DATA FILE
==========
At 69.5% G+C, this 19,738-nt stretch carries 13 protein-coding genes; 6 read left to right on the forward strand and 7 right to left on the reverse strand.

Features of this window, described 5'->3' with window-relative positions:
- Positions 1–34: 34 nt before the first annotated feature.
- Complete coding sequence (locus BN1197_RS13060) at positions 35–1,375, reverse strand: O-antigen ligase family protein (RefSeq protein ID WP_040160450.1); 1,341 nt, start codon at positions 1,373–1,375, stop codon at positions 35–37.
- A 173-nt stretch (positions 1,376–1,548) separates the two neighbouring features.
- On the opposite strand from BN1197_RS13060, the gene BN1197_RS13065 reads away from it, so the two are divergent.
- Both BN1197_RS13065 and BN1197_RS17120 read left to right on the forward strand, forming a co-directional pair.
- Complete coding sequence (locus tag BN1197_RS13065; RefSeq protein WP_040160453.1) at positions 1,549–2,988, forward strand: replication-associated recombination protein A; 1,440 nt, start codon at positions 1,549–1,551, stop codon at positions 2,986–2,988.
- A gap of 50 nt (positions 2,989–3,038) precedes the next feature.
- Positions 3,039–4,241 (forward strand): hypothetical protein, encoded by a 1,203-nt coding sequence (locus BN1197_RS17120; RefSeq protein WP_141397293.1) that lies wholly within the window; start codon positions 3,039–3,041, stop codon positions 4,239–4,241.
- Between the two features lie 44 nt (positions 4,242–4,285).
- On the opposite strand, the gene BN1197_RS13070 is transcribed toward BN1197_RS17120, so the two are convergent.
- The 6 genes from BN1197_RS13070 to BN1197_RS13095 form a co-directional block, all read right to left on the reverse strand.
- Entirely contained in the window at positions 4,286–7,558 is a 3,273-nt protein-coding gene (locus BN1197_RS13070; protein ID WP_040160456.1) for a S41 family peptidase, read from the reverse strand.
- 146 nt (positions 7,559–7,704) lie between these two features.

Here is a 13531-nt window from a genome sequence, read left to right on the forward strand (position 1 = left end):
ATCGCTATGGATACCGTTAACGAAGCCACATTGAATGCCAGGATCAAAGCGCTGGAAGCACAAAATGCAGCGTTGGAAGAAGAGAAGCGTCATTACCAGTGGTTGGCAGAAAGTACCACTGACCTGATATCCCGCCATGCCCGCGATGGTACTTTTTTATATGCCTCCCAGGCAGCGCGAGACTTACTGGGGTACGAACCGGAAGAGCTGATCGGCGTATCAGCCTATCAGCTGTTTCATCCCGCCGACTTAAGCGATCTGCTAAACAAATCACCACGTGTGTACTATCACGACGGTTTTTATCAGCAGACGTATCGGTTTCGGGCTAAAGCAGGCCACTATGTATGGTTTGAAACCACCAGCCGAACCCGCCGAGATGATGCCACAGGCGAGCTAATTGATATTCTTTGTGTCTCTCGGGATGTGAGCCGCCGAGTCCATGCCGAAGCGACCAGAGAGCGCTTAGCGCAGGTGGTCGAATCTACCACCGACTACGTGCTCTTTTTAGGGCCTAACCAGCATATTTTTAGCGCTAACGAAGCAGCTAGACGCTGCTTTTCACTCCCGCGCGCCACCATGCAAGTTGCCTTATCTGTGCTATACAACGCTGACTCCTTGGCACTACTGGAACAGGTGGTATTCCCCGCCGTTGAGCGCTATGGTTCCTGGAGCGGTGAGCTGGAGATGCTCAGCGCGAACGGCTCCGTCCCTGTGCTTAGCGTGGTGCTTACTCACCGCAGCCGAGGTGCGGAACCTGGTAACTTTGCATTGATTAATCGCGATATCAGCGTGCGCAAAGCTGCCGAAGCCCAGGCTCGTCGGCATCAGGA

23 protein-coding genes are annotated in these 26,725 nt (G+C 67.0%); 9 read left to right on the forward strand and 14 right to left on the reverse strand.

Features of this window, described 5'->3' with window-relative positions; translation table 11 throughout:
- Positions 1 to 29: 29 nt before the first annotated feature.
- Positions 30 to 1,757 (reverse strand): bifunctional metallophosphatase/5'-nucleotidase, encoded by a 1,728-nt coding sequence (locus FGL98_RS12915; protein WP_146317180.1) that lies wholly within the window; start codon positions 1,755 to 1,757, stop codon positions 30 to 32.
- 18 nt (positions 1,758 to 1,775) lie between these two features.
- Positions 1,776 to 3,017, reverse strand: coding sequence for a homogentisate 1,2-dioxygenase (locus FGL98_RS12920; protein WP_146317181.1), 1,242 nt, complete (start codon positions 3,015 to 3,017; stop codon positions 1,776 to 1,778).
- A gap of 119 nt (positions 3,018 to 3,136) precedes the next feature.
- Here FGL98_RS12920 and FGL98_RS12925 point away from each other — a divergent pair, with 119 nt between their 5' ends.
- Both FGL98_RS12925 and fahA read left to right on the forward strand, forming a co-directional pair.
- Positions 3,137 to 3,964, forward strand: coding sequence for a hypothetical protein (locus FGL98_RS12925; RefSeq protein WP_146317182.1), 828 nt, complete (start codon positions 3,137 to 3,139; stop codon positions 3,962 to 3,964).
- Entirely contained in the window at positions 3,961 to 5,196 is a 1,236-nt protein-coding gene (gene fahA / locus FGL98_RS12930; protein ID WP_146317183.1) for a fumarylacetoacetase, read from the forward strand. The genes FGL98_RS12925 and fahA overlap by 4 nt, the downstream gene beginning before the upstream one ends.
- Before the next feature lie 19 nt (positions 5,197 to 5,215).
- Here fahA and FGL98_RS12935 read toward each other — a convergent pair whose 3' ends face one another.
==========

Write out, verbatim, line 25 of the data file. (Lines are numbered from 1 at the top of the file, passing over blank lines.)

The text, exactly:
- Here FGL98_RS12920 and FGL98_RS12925 point away from each other — a divergent pair, with 119 nt between their 5' ends.